Now, here's the interesting part about H1N1. That number, 1% death rate, that's an average. The populations that are actually dying are pregnant women, children with asthma and other respiratory issues, diabetics, and people with heart disease. This disease is ridiculous, pregnant women shouldn't DIE just because of the flu! But they are dying. The CDC is attempting to focus vaccination efforts on those populations who are at risk, including health care workers (for obvious reasons). That is why the vaccine is being pushed on us so adamantly.

To avoid easily preventable deaths. It's a public health issue, and is that really such a bad thing?

Nope, Karl is right. This article makes no sense. It cites studies when it wants to, then claims there's never been any studies. This is total nonsense. The author clearly doesn't know what she's talking about.

I don't think this article is claiming anything outrageous. The author merely quoted valid studies and shares her opinion. It doesn't matter if you agree with the author or not, but you can't argue the scientific facts here.

Plus, it's ludicrous to argue that flu makers can't do a randomized, double-blind, placebo-controlled trial on the efficacy of the flu shot because they "don't have time". That makes zero sense. It would be relatively easy to set up such a study, all you'd have to do it administer a real vaccine and placebo vaccine to two different groups and then track how many of which get the flu that season (using a five month period in the winter, or whatever time-frame criteria the researchers want).

Some of you people commenting on here sound brain-washed and are just writing angry knee-jerk reactions not based on the facts.

I agree with ~C4Chaos...There were studies or there weren't. You can't have it both ways. Rebecca says "Doctors push" flue shots. How does your Doc benefit from talking you into an inoculation you don't need? She sites no information derived from anyone with a DR. preceding their name and she doesn't claim to have any medical background herself. It's simply her opinion. What we DO know is that our body's immune system normally responds to a vaccine by making us less likely to become infected by the virus it is derived from....and that is Science....not opinion.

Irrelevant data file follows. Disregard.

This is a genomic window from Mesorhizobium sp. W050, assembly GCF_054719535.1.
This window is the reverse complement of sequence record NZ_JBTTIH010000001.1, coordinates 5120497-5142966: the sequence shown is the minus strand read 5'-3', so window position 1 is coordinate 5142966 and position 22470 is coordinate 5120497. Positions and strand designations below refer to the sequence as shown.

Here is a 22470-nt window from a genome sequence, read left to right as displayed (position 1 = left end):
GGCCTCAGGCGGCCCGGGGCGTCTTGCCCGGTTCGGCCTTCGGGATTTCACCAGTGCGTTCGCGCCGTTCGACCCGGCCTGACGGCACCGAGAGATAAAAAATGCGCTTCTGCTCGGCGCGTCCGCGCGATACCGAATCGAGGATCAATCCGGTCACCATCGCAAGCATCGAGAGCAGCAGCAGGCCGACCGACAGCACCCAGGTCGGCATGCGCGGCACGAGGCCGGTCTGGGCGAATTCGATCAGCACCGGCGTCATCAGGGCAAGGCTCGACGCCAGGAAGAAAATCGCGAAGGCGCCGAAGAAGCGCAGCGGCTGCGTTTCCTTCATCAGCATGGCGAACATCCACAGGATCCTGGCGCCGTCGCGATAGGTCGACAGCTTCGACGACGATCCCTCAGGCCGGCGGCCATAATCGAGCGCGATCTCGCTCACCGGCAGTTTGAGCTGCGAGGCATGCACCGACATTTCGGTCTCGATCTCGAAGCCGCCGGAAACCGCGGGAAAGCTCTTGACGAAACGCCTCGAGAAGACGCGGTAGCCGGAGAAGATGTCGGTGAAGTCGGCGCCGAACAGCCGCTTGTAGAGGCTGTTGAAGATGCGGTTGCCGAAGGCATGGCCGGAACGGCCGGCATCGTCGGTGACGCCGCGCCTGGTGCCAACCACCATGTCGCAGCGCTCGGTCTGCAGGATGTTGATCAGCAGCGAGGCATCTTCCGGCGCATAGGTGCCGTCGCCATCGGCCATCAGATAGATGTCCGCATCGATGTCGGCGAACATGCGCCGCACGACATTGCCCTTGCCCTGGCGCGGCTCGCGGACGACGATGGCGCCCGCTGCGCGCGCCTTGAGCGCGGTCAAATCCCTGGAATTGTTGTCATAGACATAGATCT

Sry...that post i agreed with was by Karl.

...and Duncan Townsend makes some good points as well.

Approx 500,000 people worldwide die yearly from your common garden variety influenza.

Approx 5,000 people worldwide have died from swineflu.


So yeah, I'm real scared. The big bad boogey man swine flu is gonna get me. Just like the big bad avian flu back in 2005, just like the big bad swine flu back in 1976. I think I just pee'd my pants. You should all run out and spend as much of your money as you can.

About the time required for efficacy tests: I believe the point was that there is not time to do such tests BEFORE the flu season hits.

lol. So yeah, there's a conspiracy out there to innoculate people for no reason!
Conspiracy!
I think it's bizzare that this is one of those things that extreme righties and lefties agree on, and the rest of the sane population actually trusts doctors and researchers.
That there's any debate is idiotic and a waste of time that could be used for debating real issues.

@bumpy: *But*, if those tests were being done over the course of many flu seasons, you'd at least get a sense of the overall efficacy of influenza vaccines. That's not been done -- according to this article, at least. I've not independently confirmed that. If the tests were being done than at least there'd be, ideally, historical evidence pointing towards higher odds of the thing actually working. Or evidence pointing towards *lower* odds. Or nothing at all. As it is, we don't really seem to know if the shots actually work. Our best guess is that they might.

Suggest sticking to outer space for your subject matter ....